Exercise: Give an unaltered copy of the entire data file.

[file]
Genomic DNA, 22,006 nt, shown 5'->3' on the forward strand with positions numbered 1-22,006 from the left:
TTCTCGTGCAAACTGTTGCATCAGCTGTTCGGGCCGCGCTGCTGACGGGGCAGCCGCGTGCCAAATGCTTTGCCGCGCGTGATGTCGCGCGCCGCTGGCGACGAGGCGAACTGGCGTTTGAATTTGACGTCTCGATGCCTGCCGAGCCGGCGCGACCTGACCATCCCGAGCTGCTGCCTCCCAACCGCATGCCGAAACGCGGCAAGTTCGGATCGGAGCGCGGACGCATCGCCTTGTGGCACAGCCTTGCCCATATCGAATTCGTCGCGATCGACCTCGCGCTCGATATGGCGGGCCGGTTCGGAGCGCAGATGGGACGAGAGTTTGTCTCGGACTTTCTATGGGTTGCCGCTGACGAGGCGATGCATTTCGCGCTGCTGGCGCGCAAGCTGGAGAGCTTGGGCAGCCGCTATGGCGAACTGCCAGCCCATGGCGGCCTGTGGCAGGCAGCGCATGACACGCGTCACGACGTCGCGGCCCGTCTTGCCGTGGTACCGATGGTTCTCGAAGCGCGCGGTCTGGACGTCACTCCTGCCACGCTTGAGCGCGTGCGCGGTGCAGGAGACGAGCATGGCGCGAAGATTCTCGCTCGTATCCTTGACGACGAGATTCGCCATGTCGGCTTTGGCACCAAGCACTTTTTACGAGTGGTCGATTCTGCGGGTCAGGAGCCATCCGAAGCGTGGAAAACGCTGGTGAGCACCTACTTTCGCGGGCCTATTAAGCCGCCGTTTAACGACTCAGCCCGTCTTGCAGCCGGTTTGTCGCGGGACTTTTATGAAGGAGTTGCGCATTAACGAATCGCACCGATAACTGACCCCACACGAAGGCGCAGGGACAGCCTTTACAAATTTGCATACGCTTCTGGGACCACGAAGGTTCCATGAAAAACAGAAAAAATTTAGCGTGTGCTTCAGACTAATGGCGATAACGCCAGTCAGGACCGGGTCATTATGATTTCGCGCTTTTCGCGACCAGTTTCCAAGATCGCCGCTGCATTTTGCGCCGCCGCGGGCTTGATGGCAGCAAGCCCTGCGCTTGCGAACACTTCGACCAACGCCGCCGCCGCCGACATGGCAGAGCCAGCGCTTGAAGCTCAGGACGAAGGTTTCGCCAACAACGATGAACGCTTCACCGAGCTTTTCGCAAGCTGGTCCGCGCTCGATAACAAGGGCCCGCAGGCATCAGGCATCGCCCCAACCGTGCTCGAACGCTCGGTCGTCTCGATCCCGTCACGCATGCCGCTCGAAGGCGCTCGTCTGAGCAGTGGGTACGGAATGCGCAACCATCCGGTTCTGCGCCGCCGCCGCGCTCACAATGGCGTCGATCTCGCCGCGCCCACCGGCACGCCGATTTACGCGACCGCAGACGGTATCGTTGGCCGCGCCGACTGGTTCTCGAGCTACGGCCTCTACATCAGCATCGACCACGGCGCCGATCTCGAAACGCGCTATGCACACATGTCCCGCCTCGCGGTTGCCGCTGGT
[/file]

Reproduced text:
Genomic DNA, 22,006 nt, shown 5'->3' on the forward strand with positions numbered 1-22,006 from the left:
TTCTCGTGCAAACTGTTGCATCAGCTGTTCGGGCCGCGCTGCTGACGGGGCAGCCGCGTGCCAAATGCTTTGCCGCGCGTGATGTCGCGCGCCGCTGGCGACGAGGCGAACTGGCGTTTGAATTTGACGTCTCGATGCCTGCCGAGCCGGCGCGACCTGACCATCCCGAGCTGCTGCCTCCCAACCGCATGCCGAAACGCGGCAAGTTCGGATCGGAGCGCGGACGCATCGCCTTGTGGCACAGCCTTGCCCATATCGAATTCGTCGCGATCGACCTCGCGCTCGATATGGCGGGCCGGTTCGGAGCGCAGATGGGACGAGAGTTTGTCTCGGACTTTCTATGGGTTGCCGCTGACGAGGCGATGCATTTCGCGCTGCTGGCGCGCAAGCTGGAGAGCTTGGGCAGCCGCTATGGCGAACTGCCAGCCCATGGCGGCCTGTGGCAGGCAGCGCATGACACGCGTCACGACGTCGCGGCCCGTCTTGCCGTGGTACCGATGGTTCTCGAAGCGCGCGGTCTGGACGTCACTCCTGCCACGCTTGAGCGCGTGCGCGGTGCAGGAGACGAGCATGGCGCGAAGATTCTCGCTCGTATCCTTGACGACGAGATTCGCCATGTCGGCTTTGGCACCAAGCACTTTTTACGAGTGGTCGATTCTGCGGGTCAGGAGCCATCCGAAGCGTGGAAAACGCTGGTGAGCACCTACTTTCGCGGGCCTATTAAGCCGCCGTTTAACGACTCAGCCCGTCTTGCAGCCGGTTTGTCGCGGGACTTTTATGAAGGAGTTGCGCATTAACGAATCGCACCGATAACTGACCCCACACGAAGGCGCAGGGACAGCCTTTACAAATTTGCATACGCTTCTGGGACCACGAAGGTTCCATGAAAAACAGAAAAAATTTAGCGTGTGCTTCAGACTAATGGCGATAACGCCAGTCAGGACCGGGTCATTATGATTTCGCGCTTTTCGCGACCAGTTTCCAAGATCGCCGCTGCATTTTGCGCCGCCGCGGGCTTGATGGCAGCAAGCCCTGCGCTTGCGAACACTTCGACCAACGCCGCCGCCGCCGACATGGCAGAGCCAGCGCTTGAAGCTCAGGACGAAGGTTTCGCCAACAACGATGAACGCTTCACCGAGCTTTTCGCAAGCTGGTCCGCGCTCGATAACAAGGGCCCGCAGGCATCAGGCATCGCCCCAACCGTGCTCGAACGCTCGGTCGTCTCGATCCCGTCACGCATGCCGCTCGAAGGCGCTCGTCTGAGCAGTGGGTACGGAATGCGCAACCATCCGGTTCTGCGCCGCCGCCGCGCTCACAATGGCGTCGATCTCGCCGCGCCCACCGGCACGCCGATTTACGCGACCGCAGACGGTATCGTTGGCCGCGCCGACTGGTTCTCGAGCTACGGCCTCTACATCAGCATCGACCACGGCGCCGATCTCGAAACGCGCTATGCACACATGTCCCGCCTCGCGGTTGCCGCTGGT